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Director Interview: Ryan White on GOOD NIGHT OPPY

Inspired visual effects tell the true story of NASA rovers Spirit and Opportunity—“Oppy”—who embarked on a 90-day mission to Mars in 2004 only to last years. Ryan White’s documentary GOOD NIGHT OPPY recreates their mission, including interviews with the passionate scientists who kept contact with the rovers for so long. The film will screen at Museum of the Moving Image on November 16 in advance of its premiere on Amazon Prime on November 23. We sat down with White at the Toronto International Film Festival (TIFF) where GOOD NIGHT OPPY made its international premiere.

Science & Film: What techniques did you use to bring the rovers to life?

Ryan White: Visual effects are a huge part of that because otherwise you would never see the robots—that selfie at the end reminds you that the people [at NASA] had never seen the robots. This little black and white image was all they ever got. The idea for the visual effects came together on the first night this project was hatched with Film 45 and Amblin. They met with me about making the film. You can’t not fall in love with the logline: a robot that was supposed to live for 90 days ended up surviving for 15 years. That’s how they pitched it to me, and I was like, sold! It was that night where I was like, can we do big-time visual effects? Can we find a way to put the audience on Mars? We had all the imagery, telemetry, and metadata from the orbiters in the sky above the rovers.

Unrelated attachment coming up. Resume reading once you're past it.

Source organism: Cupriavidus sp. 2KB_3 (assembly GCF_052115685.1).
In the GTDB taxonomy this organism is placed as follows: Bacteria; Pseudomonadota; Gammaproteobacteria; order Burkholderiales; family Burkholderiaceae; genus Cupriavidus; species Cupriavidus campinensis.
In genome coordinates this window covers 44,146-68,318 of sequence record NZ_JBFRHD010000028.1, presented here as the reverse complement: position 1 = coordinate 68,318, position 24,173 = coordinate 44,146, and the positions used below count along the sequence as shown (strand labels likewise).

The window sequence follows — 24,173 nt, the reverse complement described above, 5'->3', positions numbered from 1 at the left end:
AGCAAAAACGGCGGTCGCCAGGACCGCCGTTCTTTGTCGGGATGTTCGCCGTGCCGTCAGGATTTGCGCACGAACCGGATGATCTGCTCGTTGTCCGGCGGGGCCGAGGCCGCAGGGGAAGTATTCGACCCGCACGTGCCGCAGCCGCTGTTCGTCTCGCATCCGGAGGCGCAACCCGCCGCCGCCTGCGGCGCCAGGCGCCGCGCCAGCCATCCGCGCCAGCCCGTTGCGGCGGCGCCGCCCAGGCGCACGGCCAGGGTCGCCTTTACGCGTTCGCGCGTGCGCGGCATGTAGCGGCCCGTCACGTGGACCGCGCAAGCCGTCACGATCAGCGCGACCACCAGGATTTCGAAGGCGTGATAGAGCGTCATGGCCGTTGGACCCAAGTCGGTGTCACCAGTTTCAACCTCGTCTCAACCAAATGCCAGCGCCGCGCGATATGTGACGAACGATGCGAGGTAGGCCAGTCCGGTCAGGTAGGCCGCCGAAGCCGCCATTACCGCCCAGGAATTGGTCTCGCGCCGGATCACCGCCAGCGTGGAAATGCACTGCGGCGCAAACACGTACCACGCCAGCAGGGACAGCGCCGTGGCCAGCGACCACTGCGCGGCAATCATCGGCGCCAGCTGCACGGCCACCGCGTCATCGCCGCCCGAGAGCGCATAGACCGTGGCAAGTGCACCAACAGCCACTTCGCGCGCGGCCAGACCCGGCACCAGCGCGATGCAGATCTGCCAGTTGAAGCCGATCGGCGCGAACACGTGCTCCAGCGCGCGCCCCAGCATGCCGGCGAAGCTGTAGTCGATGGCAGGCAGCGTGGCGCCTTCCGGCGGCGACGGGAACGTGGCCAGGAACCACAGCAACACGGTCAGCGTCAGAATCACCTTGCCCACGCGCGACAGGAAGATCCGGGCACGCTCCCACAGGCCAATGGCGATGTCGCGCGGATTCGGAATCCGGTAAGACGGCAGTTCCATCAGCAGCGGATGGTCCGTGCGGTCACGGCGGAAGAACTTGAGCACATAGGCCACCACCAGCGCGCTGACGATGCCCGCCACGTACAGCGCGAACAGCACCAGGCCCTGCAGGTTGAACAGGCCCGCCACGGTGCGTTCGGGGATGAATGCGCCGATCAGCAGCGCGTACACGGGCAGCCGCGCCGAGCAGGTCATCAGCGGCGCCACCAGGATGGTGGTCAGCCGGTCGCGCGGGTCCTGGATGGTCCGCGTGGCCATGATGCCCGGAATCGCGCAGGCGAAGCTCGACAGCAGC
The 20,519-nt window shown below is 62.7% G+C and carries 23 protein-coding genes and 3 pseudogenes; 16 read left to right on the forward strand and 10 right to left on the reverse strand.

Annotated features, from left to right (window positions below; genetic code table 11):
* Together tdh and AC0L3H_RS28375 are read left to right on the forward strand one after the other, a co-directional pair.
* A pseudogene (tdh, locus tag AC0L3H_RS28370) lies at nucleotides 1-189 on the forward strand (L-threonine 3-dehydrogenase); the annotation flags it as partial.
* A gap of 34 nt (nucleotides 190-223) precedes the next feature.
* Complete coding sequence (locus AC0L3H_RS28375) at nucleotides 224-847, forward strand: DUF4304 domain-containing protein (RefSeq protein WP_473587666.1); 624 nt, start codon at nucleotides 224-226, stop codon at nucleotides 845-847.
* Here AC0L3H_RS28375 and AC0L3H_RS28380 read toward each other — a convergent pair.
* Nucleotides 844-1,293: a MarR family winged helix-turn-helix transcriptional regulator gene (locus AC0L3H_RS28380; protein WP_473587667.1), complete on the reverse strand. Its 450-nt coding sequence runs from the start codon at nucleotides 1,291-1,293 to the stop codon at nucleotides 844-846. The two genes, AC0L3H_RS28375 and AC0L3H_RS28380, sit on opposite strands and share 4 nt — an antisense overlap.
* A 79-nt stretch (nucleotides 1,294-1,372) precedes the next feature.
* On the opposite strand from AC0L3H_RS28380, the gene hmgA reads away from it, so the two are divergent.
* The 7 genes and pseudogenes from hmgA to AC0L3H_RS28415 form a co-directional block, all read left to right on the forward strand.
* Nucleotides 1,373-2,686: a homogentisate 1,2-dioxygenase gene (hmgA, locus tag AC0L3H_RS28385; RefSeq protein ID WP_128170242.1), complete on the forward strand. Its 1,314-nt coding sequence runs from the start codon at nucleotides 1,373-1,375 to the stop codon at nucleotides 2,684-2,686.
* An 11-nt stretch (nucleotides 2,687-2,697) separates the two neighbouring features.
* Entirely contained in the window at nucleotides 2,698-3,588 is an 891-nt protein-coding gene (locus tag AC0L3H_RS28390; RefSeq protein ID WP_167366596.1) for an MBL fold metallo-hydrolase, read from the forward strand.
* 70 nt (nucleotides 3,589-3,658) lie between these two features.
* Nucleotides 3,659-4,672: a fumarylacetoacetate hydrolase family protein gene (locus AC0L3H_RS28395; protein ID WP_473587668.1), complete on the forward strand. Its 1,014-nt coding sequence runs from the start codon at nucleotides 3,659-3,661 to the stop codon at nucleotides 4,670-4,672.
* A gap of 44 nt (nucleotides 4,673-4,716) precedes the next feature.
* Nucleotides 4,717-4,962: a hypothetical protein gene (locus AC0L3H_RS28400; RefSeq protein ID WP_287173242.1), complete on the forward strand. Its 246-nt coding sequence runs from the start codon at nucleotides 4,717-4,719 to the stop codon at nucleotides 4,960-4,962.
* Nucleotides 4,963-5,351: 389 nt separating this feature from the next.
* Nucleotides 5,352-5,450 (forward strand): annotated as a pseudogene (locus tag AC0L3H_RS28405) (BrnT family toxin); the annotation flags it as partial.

It was such a unique opportunity to make a documentary, fully steeped in authentic imagery, to bring that to life in a real way where the audience could feel like they were on Mars. Industrial Light & Magic, who did the visual effects, savored the opportunity to create a real Mars. Mars films are generally an actor in a desert in Utah. Here, they were creating it completely from scratch with real imagery.

As far as anthropomorphizing the robots, we tried never to do it ourselves. All my creative collaborators—DPs, editors, sound designers–we were constantly challenging each other about, are we anthropomorphizing the robot here or are we allowing the humans that are telling the story to do so?